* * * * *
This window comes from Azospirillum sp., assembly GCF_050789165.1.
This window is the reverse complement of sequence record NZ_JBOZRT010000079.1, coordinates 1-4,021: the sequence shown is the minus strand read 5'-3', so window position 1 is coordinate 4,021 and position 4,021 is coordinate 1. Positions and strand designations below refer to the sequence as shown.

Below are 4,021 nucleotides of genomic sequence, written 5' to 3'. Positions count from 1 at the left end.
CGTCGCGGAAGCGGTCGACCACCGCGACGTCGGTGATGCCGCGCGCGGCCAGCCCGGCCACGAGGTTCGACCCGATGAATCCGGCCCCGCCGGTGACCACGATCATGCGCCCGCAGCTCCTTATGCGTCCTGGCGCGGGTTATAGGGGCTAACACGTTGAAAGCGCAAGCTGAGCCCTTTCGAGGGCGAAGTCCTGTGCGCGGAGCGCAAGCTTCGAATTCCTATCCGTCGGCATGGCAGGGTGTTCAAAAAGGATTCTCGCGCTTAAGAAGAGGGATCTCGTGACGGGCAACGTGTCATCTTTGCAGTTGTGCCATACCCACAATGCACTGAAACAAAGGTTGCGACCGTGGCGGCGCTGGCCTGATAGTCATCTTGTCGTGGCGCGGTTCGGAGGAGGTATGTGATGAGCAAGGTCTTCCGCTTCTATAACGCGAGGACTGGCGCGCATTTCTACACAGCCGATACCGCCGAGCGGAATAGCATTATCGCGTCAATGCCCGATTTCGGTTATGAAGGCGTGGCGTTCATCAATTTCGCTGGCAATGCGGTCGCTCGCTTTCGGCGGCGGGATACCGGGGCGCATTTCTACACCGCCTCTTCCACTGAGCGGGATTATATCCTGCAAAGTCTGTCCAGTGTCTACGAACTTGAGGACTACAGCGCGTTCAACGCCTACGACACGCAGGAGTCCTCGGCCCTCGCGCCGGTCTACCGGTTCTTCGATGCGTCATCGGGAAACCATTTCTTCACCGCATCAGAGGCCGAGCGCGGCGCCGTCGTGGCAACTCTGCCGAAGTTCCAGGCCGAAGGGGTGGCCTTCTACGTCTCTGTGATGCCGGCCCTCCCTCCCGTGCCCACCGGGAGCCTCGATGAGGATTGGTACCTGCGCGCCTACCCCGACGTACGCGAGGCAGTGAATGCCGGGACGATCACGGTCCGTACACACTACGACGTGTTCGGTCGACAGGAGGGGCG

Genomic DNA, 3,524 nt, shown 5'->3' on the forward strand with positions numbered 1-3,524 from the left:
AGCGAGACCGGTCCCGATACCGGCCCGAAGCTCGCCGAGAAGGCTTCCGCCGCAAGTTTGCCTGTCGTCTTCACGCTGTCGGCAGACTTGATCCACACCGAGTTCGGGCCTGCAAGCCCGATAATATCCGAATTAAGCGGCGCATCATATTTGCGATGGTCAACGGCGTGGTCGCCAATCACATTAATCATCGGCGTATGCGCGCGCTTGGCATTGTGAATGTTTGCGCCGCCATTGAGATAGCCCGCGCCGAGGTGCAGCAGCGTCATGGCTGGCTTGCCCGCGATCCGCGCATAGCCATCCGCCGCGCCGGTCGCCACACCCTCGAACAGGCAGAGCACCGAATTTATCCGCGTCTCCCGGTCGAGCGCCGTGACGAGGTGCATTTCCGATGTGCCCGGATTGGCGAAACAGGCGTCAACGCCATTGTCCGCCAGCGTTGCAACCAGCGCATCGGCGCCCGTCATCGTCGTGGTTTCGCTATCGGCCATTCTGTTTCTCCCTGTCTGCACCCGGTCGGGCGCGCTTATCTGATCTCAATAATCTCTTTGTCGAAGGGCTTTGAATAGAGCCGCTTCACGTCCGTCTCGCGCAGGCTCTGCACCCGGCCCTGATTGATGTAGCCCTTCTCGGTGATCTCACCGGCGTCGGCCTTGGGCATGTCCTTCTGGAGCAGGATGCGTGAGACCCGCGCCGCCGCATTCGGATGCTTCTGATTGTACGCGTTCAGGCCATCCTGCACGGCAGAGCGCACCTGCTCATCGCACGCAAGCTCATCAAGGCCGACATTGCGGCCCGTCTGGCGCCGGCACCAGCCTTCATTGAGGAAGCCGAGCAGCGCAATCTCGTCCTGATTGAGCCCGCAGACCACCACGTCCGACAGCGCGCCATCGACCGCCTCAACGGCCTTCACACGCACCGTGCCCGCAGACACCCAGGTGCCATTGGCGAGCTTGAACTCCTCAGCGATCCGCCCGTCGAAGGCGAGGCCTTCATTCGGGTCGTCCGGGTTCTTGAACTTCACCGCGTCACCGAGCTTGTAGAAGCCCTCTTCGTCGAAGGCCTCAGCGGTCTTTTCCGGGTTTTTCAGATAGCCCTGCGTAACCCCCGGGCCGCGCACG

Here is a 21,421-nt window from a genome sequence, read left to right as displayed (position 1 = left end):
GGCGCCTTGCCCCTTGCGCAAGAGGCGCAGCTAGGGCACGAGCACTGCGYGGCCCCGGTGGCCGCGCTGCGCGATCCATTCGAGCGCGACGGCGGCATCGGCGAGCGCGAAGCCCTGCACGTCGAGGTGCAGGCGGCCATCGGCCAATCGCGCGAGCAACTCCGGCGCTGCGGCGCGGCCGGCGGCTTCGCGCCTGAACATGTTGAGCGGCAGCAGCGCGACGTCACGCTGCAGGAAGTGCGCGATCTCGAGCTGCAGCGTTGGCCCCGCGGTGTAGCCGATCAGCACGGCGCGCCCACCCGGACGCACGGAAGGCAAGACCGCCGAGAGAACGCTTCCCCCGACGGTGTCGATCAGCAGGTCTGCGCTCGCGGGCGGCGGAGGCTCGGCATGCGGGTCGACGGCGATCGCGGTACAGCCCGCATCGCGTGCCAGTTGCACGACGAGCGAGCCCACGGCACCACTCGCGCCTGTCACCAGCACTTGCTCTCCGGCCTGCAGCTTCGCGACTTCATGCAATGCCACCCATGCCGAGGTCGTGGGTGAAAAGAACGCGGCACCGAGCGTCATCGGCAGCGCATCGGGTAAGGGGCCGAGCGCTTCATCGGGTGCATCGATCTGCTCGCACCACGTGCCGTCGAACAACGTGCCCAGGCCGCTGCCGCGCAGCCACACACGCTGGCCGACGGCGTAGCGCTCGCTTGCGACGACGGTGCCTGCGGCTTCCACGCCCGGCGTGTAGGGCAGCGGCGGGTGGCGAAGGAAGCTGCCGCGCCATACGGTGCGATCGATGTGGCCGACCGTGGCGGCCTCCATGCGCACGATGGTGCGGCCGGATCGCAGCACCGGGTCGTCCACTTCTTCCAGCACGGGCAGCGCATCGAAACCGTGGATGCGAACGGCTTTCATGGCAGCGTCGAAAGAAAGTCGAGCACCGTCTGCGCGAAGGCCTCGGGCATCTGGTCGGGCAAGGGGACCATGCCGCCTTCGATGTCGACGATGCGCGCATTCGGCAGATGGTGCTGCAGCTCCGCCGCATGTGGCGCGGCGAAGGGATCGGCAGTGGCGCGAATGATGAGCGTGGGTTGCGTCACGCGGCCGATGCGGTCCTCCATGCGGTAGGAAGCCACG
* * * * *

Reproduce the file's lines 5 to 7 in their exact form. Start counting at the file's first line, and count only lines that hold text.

Genomic DNA, 3,524 nt, shown 5'->3' on the forward strand with positions numbered 1-3,524 from the left:
AGCGAGACCGGTCCCGATACCGGCCCGAAGCTCGCCGAGAAGGCTTCCGCCGCAAGTTTGCCTGTCGTCTTCACGCTGTCGGCAGACTTGATCCACACCGAGTTCGGGCCTGCAAGCCCGATAATATCCGAATTAAGCGGCGCATCATATTTGCGATGGTCAACGGCGTGGTCGCCAATCACATTAATCATCGGCGTATGCGCGCGCTTGGCATTGTGAATGTTTGCGCCGCCATTGAGATAGCCCGCGCCGAGGTGCAGCAGCGTCATGGCTGGCTTGCCCGCGATCCGCGCATAGCCATCCGCCGCGCCGGTCGCCACACCCTCGAACAGGCAGAGCACCGAATTTATCCGCGTCTCCCGGTCGAGCGCCGTGACGAGGTGCATTTCCGATGTGCCCGGATTGGCGAAACAGGCGTCAACGCCATTGTCCGCCAGCGTTGCAACCAGCGCATCGGCGCCCGTCATCGTCGTGGTTTCGCTATCGGCCATTCTGTTTCTCCCTGTCTGCACCCGGTCGGGCGCGCTTATCTGATCTCAATAATCTCTTTGTCGAAGGGCTTTGAATAGAGCCGCTTCACGTCCGTCTCGCGCAGGCTCTGCACCCGGCCCTGATTGATGTAGCCCTTCTCGGTGATCTCACCGGCGTCGGCCTTGGGCATGTCCTTCTGGAGCAGGATGCGTGAGACCCGCGCCGCCGCATTCGGATGCTTCTGATTGTACGCGTTCAGGCCATCCTGCACGGCAGAGCGCACCTGCTCATCGCACGCAAGCTCATCAAGGCCGACATTGCGGCCCGTCTGGCGCCGGCACCAGCCTTCATTGAGGAAGCCGAGCAGCGCAATCTCGTCCTGATTGAGCCCGCAGACCACCACGTCCGACAGCGCGCCATCGACCGCCTCAACGGCCTTCACACGCACCGTGCCCGCAGACACCCAGGTGCCATTGGCGAGCTTGAACTCCTCAGCGATCCGCCCGTCGAAGGCGAGGCCTTCATTCGGGTCGTCCGGGTTCTTGAACTTCACCGCGTCACCGAGCTTGTAGAAGCCCTCTTCGTCGAAGGCCTCAGCGGTCTTTTCCGGGTTTTTCAGATAGCCCTGCGTAACCCCCGGGCCGCGCACG

Here is a 21,421-nt window from a genome sequence, read left to right as displayed (position 1 = left end):